Manhattan Panel Rejects DOT Traffic Plan for Williamsburg Bridge Because it Will Bring More Cars

The Clinton Street bike lane between East Broadway and Henry streets is frequently blocked. File photo: Michelle Kuppersmith
The Clinton Street bike lane between East Broadway and Henry streets is frequently blocked. File photo: Michelle Kuppersmith

This transportation agency needs a lesson in transportation.

Members of a lower Manhattan community board on Tuesday night sent the Department of Transportation back to the drawing board after arguing that its plan to relieve congestion around the streets leading up to the Williamsburg Bridge will actually lead to worse traffic, making the car-choked area even more unsafe for pedestrians and cyclists.

Community Board 3’s Transportation, Public Safety, Sanitation and Environment Committee unanimously rejected a DOT plan to restore a lane of car traffic on Norfolk Street — expanding it from one to two — in order to make it the primary access point to the East River span, schooling the transportation agency on a lesson in induced demand — the phenomenon that asserts the more space you give to cars, the more will come.

The DOT pitched the plan as a way to help mitigate car congestion on Clinton Street — the main north-south route between the East River and the Williamsburg Bridge — by banning drivers from turning right from Grand Street onto Clinton Street, which they say would eliminate a pinch point and some spill back that fuels the aggression of angry, inpatient drivers.

But the agency’s efforts to appease drivers will bring more of them to the area.

Currently, according to DOT, roughly 760 cars per day traverse Clinton Street between Grand and Delancey streets, and about 370 use Norfolk Street between Broome and Delancey streets. But by adding a lane to Norfolk Street, the number of cars on Clinton Street will decrease to 545 daily, but increase on Norfolk Street to 735 per day. DOT says the change will help decrease travel times on Grand Street by about a minute and a half, yet increase travel times on Houston Street by about half a minute.

Committee Vice-Chair Michelle Kuppersmith said the massive increase in traffic on Norfolk Street — and a total area increase of 13 percent — was not acceptable.

“Making the route smoother will mean more cars,” said Kuppersmith during the virtual meeting. “I don’t think we should be encouraging more cars from coming here.”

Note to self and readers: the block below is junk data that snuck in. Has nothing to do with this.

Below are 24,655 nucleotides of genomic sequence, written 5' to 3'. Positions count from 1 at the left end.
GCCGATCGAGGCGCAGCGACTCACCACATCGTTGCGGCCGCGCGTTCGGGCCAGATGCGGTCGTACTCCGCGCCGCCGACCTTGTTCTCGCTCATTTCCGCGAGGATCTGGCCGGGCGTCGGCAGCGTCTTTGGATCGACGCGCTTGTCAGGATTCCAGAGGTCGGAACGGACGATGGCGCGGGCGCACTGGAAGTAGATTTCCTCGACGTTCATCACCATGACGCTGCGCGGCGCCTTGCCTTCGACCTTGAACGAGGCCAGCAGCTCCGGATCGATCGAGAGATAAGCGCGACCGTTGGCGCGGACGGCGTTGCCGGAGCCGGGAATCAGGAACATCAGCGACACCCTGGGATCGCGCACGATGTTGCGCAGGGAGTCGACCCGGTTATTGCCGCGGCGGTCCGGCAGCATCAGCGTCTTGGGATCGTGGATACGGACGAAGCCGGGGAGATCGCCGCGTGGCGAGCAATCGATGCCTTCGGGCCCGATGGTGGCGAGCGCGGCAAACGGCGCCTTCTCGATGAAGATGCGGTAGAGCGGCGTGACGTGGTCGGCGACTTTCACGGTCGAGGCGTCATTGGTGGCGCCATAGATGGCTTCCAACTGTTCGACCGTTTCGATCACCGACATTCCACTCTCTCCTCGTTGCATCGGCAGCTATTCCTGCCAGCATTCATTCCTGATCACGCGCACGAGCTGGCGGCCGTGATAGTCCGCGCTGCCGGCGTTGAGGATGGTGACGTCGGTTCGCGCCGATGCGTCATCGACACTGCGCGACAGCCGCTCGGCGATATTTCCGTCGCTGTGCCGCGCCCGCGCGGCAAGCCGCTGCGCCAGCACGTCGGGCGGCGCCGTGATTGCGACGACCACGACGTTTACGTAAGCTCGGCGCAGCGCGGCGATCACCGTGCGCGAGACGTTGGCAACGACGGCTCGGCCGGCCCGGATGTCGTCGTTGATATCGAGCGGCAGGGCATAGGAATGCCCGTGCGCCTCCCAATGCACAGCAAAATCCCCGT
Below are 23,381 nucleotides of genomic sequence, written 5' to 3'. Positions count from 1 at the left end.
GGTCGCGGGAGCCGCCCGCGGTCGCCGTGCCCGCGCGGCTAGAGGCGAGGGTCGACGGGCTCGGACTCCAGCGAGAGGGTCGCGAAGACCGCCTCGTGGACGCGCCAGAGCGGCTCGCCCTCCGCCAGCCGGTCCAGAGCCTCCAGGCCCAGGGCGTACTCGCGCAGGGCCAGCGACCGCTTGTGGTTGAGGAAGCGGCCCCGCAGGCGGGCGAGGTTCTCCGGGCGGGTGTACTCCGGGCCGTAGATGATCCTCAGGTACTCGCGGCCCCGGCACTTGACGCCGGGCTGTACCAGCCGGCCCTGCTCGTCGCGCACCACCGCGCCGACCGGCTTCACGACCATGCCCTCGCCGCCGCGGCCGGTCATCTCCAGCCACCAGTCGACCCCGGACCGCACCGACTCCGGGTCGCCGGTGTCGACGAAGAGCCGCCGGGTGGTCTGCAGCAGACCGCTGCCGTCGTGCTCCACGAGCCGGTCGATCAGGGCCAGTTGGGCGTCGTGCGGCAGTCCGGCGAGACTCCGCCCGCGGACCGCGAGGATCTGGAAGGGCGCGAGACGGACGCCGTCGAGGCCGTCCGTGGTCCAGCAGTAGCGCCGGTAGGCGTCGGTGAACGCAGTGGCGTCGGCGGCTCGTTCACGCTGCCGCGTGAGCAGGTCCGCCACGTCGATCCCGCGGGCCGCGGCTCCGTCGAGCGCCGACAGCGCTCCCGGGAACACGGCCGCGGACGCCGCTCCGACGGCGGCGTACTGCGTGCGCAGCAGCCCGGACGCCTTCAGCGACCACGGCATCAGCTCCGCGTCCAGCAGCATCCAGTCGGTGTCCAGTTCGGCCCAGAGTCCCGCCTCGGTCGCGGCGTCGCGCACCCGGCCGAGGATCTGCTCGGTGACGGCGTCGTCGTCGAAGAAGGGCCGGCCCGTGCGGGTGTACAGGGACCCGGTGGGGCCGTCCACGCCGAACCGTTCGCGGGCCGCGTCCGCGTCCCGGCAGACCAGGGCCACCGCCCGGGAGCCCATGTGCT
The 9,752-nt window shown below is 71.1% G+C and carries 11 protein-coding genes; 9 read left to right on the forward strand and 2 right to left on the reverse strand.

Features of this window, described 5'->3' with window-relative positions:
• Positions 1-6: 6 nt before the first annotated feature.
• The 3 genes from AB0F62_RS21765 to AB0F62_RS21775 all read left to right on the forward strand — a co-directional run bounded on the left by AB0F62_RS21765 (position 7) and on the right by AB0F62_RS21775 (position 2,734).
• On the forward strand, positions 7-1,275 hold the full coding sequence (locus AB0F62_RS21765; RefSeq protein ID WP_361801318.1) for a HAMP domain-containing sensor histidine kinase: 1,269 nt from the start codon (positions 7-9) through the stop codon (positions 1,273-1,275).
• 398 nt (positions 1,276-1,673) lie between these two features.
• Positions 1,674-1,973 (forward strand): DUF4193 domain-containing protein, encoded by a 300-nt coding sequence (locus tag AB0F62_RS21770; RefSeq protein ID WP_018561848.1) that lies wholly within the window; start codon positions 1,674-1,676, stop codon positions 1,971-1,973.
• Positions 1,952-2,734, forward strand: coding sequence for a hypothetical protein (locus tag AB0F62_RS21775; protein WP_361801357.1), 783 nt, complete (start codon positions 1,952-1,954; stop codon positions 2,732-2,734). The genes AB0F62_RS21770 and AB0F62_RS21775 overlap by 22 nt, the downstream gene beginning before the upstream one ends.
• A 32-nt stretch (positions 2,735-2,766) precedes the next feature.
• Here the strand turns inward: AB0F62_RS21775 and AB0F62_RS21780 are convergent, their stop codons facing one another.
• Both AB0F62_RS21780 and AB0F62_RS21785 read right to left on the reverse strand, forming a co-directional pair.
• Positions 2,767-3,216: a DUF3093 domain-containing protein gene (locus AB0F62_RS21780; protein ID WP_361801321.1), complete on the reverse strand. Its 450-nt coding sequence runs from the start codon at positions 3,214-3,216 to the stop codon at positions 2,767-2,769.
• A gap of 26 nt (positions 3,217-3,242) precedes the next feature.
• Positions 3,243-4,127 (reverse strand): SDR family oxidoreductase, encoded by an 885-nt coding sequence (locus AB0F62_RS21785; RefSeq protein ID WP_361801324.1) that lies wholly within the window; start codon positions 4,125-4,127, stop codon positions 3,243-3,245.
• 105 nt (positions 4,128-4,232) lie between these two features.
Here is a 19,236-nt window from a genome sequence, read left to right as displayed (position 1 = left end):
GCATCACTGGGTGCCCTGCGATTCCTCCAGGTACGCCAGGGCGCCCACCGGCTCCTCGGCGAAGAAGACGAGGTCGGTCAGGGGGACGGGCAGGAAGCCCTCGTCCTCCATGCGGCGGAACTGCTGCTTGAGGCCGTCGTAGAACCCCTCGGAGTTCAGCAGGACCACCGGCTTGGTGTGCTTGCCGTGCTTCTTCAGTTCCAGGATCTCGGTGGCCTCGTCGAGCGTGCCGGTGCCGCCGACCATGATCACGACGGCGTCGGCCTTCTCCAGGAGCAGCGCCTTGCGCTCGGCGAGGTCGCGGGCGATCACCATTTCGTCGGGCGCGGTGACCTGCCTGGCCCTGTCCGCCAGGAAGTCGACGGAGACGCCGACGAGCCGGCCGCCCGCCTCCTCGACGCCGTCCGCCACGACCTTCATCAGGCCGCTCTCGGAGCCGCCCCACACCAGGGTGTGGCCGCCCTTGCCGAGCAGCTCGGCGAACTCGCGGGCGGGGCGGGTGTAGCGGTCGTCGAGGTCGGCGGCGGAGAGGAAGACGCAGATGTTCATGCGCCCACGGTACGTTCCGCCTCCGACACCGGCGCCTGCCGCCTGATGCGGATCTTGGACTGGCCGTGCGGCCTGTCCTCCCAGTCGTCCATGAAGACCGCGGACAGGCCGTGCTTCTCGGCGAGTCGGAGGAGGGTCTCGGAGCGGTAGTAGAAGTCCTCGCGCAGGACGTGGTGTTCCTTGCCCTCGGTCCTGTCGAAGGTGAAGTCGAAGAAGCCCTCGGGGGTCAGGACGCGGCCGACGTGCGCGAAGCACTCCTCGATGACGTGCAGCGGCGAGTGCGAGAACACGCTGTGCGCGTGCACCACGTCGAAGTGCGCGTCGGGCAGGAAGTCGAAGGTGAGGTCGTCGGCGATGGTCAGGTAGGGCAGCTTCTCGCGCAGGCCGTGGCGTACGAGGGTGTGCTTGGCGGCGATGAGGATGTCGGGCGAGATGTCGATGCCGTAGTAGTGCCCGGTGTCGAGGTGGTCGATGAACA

A rep for DOT told the board that the change will bring Clinton Street to a “normal” level of traffic, but Kuppersmith called it an “If-you-build-it-they-will-come situation” A rep for DOT conceded that indeed it was, but claimed that Norfolk has the capacity to handle the added cars. And moving cars around the city efficiently for them is central to DOT’s stated mission.

“Because this plan is more efficient in moving traffic, more traffic will be drawn to the route. It’s still expected that Norfolk will be able to handle all this vehicle traffic once it’s up to two lanes,” said DOT’s Carl Sundstrom.

Sundstrom admitted last time, and again reiterated this week, that the issue of basically, just too many damn cars on the road, is not localized to the area surrounding the Williamsburg Bridge, but the entire city.

“We have a regional traffic problem that we don’t want on local streets. And when we make changes, apps direct drivers based on the quickest travel times. So we need a larger solution,” he said.

But none has been proposed.

And other board members like Kuppersmith were dubious that a mere additional lane on what’s already a nightmare street will do anything but “kick the can down the road,” especially in a neighborhood with so much ongoing residential development.

“I would love for it to be safer at all intersections, but I’m uncomfortable about pushing a problem somewhere else,” said David Crane, the committee’s interim chair.

Kuppersmith shared a video during the meeting of the total chaos already on Norfolk Street, with traffic nearly at a standstill, drivers going through the red light, and inching through the crosswalk as pedestrians try to cross.

“That intersection of Norfolk and Broome is already bad. And there’s about to be so many more people here,” she said.

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The DOT says it’s also looking to add more Jersey barriers to the Clinton Street bike lane between Grand and Delancey Streets, and create loading zones to curb double-parking along the key route to the popular Williamsburg Bridge bike path. The bike lane is consistently blocked by cars and trucks, and the CB3 committee said it supports a fully protected bike lane there.

Another resident said that the city should be focused on improving traffic and travel times for the most vulnerable road users, like bus riders, not those in their own private cars. Giving the M14 bus a dedicated lane should be the priority, said Jeremy Sherber,

“Pushing traffic onto small streets is not appropriate, and it doesn’t get us to a place where we’re changing the dynamic of the problem,” said Sherber. “I don’t understand how we can talk through a traffic plan without that stuff being primary. Start prioritizing the bus and then figure out what to do with bridge traffic, feel a lot more important.”

Other improvements to the area also include installing a traffic signal “some time this year” at the intersection of Clinton and Broome street, according to Sundstrom.

The proposal will now head to the full community board for a vote on Feb. 22.